Tattoos.  I should be clear from the start that I am not good with needles, so this may well have a bearing on this.  I feel faint just typing the N word.  Thanks, mum.  Recent years have seen an enormous increase in the number of the great unwashed opting for this permanent form of skin trauma.  I can say this with some considerable authority, since I know of two ‘mobile’ tattooists within half a mile of where I am sitting; there are also at least 4 members of my immediate family who have succumbed to the thrill of needlepoint under skin action.  At the same time, my dad was a sailor and he doesn’t have any anchors, Phillipinos or dolphins adorning his back, biceps or pectorals.  To be fair, I cannot speak for what may be on his arse.  Anyway, I wonder what really started this bizarre fashion?  Evidently, there is something in human DNA which compels us to make permanent marks on the skin, since you can see tattooing in many cultures across the globe, and they can’t all have been influenced by D Beckham or R Williams.  [As an aside, if ever there were a good reason NOT to have tattoos, you need look no further than the aforementioned clowns.]  I had a good friend who was a Royal Marine Commando.  Tattooed on his arm was his blood group.  That makes sense, and I doubt you’ll find a Commando who faints in a needle/ink/arm scenario.  I also like the story of the woman who went to the tattooist and asked for an animal on both her bum cheeks.  “I can only do Bees” says the needle-wielding artiste.  “That’s okay, do one on each side” says the blonde.  Later that night when she’s bending over, ready to *cough* receive her lover, the moment of sweaty passion crashes to a halt as Cletus spots the freshly pricked decoration on milky white buttocks. “Who the f*@k is BOB?!”

Mumford and Sons.  Don’t they have a banjo player?  I’ll say no more.

Football.  Footballers.  Football fans.  Again, I have written elsewhere about my concerns over footballers feigning injury and generally setting a poor example, but recent news about a Premier League player earning £250k per week got me thinking.  Now, it’s some time since I last went to a football match, but even then it wasn’t a cheap 90 minute’s worth of entertainment, so what I cannot fathom is why your average working man (or woman) would blow so much of their hard-earned on entering our major sporting arenas.  I couldn’t help myself; I did some more sums.  Let’s assume an average weekly wage of £500 and a ticket price of £50.  Pretty simply, that’s 10% spent from the weekly earnings, or just 0.02% of the footballer’s wedge.  Apply these figures to the kickballer and he’d have to pay £25,000 to go and watch himself play, or remove his percentage from the fan’s wallet and he’d have to pay just 10 pence for a ticket.  So, why would your average Joe want to spend such a major proportion of his earnings to watch a bunch of prima donnas running around and falling over?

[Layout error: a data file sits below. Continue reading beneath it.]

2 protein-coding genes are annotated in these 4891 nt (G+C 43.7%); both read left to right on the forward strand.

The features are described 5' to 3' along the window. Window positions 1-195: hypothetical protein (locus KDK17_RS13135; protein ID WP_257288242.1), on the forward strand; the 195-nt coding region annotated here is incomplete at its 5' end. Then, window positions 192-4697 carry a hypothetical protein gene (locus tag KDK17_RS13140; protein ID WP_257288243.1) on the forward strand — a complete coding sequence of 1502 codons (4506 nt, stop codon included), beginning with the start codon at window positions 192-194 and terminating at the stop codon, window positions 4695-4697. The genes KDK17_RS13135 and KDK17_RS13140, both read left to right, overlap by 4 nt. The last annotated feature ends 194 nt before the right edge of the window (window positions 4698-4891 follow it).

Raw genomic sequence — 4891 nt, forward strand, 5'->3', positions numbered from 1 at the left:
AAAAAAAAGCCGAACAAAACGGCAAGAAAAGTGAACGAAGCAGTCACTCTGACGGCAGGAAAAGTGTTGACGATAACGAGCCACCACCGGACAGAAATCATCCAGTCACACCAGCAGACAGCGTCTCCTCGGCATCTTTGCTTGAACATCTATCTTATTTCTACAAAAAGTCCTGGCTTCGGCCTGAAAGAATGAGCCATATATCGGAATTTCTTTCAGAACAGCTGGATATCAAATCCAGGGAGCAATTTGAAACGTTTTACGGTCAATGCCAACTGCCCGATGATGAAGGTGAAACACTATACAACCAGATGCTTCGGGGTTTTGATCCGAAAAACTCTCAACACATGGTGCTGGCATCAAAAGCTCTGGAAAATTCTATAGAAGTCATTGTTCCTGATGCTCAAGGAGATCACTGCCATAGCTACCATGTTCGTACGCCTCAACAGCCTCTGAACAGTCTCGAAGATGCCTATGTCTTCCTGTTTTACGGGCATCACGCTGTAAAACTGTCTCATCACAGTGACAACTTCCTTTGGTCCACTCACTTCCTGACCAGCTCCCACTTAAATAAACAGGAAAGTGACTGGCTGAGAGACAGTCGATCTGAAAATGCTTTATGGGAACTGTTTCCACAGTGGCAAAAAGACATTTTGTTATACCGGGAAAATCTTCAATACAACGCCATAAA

Everyday language.  Anyways.  Whoop.  Awesome.  Can I get.  New Years.  Whole nother.  Right there.  Speak English, please.

Jump cuts.  It’s not often that I get to see music videos as I get my fix of tunes from the studios of the unfailingly brilliant BBC 6Music.  When I do come across MTV or one of its competitors, I see that almost every video is pretty much identical in its use of the jump cut.  I think this is the correct term, and I’m confident it does have a place in the language of film and film editing, but when the view cuts every single second through the full three and a half minutes it makes the piece all but unwatchable.  More worryingly, this technique has found its way across to other genres.  For example, that bastion of testosterone-fuelled idiocy, Top Gear, is unable to run a car review without chopping a film into a thousand tiny glimpses of some Italian or German automotive masterpiece.  I want long, lingering shots, showing me the lines of steel, aluminium, leather and carbon fibre, not a mishmash of frames representing the misguided aesthetic, artistic excesses of a caffeine-stoked editor* called Sebastian.